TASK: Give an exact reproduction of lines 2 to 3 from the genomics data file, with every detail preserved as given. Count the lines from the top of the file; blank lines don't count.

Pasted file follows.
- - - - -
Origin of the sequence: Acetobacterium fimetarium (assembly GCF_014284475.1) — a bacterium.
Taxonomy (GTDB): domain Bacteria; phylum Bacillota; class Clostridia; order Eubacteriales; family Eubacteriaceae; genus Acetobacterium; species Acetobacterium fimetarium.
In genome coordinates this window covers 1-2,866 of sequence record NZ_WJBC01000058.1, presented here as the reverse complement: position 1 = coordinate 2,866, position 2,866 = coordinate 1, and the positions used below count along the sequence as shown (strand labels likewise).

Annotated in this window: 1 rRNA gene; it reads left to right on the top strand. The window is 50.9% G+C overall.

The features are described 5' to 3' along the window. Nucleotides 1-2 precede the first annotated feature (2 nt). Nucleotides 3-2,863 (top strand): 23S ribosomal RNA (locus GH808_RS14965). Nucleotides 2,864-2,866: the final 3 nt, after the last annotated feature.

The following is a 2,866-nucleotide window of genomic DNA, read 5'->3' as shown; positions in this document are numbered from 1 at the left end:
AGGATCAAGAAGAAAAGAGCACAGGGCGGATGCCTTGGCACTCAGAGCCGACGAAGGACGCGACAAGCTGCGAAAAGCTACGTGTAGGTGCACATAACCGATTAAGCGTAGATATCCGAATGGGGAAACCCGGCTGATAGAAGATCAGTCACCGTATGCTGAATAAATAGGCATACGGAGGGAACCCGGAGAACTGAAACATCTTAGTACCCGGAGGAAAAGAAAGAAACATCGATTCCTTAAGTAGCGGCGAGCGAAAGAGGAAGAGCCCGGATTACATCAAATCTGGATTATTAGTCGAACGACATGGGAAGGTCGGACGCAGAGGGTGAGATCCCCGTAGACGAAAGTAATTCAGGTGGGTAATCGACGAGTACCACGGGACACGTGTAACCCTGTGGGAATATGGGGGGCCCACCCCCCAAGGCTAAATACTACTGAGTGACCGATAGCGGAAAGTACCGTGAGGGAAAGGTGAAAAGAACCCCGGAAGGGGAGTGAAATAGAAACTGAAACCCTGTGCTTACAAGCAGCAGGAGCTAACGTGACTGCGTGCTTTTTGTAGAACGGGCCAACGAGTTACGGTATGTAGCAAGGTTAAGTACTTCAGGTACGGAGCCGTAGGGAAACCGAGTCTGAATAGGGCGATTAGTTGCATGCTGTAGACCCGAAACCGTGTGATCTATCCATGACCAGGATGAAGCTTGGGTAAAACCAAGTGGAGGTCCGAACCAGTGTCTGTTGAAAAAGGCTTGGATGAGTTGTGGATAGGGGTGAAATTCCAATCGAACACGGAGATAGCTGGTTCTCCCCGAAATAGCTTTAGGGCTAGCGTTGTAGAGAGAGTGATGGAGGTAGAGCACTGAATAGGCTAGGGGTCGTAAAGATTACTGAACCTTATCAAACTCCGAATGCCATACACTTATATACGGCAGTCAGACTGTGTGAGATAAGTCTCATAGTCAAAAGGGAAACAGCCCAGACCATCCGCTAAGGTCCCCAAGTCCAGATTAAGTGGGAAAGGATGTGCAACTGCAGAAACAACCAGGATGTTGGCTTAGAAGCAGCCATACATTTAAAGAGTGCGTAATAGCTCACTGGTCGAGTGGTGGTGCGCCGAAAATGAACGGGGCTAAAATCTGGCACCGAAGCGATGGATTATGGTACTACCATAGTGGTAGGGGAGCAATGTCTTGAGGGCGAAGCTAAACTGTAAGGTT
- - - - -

Taxonomy (GTDB): domain Bacteria; phylum Bacillota; class Clostridia; order Eubacteriales; family Eubacteriaceae; genus Acetobacterium; species Acetobacterium fimetarium.
In genome coordinates this window covers 1-2,866 of sequence record NZ_WJBC01000058.1, presented here as the reverse complement: position 1 = coordinate 2,866, position 2,866 = coordinate 1, and the positions used below count along the sequence as shown (strand labels likewise).